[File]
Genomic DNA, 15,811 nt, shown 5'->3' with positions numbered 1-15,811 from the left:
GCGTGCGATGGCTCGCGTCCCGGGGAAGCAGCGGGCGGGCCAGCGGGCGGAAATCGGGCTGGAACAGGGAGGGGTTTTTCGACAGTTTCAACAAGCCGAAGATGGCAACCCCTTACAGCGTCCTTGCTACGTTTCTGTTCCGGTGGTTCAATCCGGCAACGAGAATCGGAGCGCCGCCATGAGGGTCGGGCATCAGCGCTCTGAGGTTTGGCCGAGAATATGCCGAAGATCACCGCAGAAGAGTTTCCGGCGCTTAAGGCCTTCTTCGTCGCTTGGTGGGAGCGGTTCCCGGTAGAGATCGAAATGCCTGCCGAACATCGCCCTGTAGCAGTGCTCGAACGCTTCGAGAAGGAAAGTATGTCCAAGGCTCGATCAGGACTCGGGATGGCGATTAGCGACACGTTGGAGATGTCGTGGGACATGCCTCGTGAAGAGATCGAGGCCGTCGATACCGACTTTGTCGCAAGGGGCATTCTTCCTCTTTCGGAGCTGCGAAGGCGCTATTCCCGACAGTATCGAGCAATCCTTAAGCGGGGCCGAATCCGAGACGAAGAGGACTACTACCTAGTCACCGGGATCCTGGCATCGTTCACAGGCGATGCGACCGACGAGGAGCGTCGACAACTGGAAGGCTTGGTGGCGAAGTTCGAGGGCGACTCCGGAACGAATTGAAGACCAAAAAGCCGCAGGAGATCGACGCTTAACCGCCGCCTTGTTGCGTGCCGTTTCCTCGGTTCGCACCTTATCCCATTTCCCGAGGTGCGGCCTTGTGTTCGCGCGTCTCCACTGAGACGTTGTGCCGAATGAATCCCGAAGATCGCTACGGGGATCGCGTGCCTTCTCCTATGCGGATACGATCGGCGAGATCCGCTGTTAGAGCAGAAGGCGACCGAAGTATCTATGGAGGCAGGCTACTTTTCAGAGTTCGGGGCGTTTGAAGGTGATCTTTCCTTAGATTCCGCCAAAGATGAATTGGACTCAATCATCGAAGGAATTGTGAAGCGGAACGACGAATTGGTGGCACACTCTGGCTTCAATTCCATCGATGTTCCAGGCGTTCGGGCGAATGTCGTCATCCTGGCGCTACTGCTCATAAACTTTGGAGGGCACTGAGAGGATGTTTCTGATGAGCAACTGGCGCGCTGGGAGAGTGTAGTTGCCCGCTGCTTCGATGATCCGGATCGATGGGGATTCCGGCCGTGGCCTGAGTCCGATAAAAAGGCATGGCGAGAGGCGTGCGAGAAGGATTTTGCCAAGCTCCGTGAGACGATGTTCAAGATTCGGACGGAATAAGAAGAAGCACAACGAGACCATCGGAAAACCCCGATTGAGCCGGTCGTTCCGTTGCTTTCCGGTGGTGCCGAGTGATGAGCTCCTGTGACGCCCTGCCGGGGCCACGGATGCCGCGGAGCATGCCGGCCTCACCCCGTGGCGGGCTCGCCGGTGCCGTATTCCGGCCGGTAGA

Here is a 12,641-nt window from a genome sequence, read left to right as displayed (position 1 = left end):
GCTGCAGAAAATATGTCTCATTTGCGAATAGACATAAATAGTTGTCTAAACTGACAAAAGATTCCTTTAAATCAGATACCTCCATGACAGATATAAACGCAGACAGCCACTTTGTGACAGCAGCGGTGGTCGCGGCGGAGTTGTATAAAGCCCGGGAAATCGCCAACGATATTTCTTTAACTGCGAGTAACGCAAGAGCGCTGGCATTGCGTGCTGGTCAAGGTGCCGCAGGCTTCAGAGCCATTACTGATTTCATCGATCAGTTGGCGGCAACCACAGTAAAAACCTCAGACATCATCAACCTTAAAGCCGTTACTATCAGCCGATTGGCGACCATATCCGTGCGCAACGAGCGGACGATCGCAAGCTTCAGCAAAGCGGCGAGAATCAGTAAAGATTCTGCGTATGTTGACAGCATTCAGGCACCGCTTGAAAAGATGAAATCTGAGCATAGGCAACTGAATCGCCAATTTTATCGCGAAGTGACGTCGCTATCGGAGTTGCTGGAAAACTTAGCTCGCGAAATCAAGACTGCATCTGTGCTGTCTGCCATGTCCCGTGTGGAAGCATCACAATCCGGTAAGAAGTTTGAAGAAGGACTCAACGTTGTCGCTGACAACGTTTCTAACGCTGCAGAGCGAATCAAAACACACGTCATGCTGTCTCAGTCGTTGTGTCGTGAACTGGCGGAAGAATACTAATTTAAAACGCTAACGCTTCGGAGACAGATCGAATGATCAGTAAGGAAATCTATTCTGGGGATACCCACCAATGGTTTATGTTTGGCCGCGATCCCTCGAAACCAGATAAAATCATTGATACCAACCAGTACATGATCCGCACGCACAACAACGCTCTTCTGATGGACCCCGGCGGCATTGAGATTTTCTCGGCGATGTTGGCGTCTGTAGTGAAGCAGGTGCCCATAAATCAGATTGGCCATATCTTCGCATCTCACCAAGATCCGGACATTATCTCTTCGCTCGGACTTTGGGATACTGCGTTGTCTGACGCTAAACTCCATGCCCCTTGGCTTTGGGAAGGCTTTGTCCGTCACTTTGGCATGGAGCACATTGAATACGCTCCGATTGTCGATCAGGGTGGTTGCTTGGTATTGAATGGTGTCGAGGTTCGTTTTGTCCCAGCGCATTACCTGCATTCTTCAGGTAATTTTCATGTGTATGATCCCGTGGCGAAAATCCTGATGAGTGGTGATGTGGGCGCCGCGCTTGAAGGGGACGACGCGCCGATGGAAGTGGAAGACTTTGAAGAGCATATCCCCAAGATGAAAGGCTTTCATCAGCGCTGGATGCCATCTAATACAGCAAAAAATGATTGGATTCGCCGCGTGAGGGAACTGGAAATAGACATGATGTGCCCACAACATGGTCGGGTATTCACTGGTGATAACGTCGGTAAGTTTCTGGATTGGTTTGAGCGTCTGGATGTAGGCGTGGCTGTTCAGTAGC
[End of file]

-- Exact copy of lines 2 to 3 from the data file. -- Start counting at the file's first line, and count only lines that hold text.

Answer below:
GCGTGCGATGGCTCGCGTCCCGGGGAAGCAGCGGGCGGGCCAGCGGGCGGAAATCGGGCTGGAACAGGGAGGGGTTTTTCGACAGTTTCAACAAGCCGAAGATGGCAACCCCTTACAGCGTCCTTGCTACGTTTCTGTTCCGGTGGTTCAATCCGGCAACGAGAATCGGAGCGCCGCCATGAGGGTCGGGCATCAGCGCTCTGAGGTTTGGCCGAGAATATGCCGAAGATCACCGCAGAAGAGTTTCCGGCGCTTAAGGCCTTCTTCGTCGCTTGGTGGGAGCGGTTCCCGGTAGAGATCGAAATGCCTGCCGAACATCGCCCTGTAGCAGTGCTCGAACGCTTCGAGAAGGAAAGTATGTCCAAGGCTCGATCAGGACTCGGGATGGCGATTAGCGACACGTTGGAGATGTCGTGGGACATGCCTCGTGAAGAGATCGAGGCCGTCGATACCGACTTTGTCGCAAGGGGCATTCTTCCTCTTTCGGAGCTGCGAAGGCGCTATTCCCGACAGTATCGAGCAATCCTTAAGCGGGGCCGAATCCGAGACGAAGAGGACTACTACCTAGTCACCGGGATCCTGGCATCGTTCACAGGCGATGCGACCGACGAGGAGCGTCGACAACTGGAAGGCTTGGTGGCGAAGTTCGAGGGCGACTCCGGAACGAATTGAAGACCAAAAAGCCGCAGGAGATCGACGCTTAACCGCCGCCTTGTTGCGTGCCGTTTCCTCGGTTCGCACCTTATCCCATTTCCCGAGGTGCGGCCTTGTGTTCGCGCGTCTCCACTGAGACGTTGTGCCGAATGAATCCCGAAGATCGCTACGGGGATCGCGTGCCTTCTCCTATGCGGATACGATCGGCGAGATCCGCTGTTAGAGCAGAAGGCGACCGAAGTATCTATGGAGGCAGGCTACTTTTCAGAGTTCGGGGCGTTTGAAGGTGATCTTTCCTTAGATTCCGCCAAAGATGAATTGGACTCAATCATCGAAGGAATTGTGAAGCGGAACGACGAATTGGTGGCACACTCTGGCTTCAATTCCATCGATGTTCCAGGCGTTCGGGCGAATGTCGTCATCCTGGCGCTACTGCTCATAAACTTTGGAGGGCACTGAGAGGATGTTTCTGATGAGCAACTGGCGCGCTGGGAGAGTGTAGTTGCCCGCTGCTTCGATGATCCGGATCGATGGGGATTCCGGCCGTGGCCTGAGTCCGATAAAAAGGCATGGCGAGAGGCGTGCGAGAAGGATTTTGCCAAGCTCCGTGAGACGATGTTCAAGATTCGGACGGAATAAGAAGAAGCACAACGAGACCATCGGAAAACCCCGATTGAGCCGGTCGTTCCGTTGCTTTCCGGTGGTGCCGAGTGATGAGCTCCTGTGACGCCCTGCCGGGGCCACGGATGCCGCGGAGCATGCCGGCCTCACCCCGTGGCGGGCTCGCCGGTGCCGTATTCCGGCCGGTAGA

Here is a 12,641-nt window from a genome sequence, read left to right as displayed (position 1 = left end):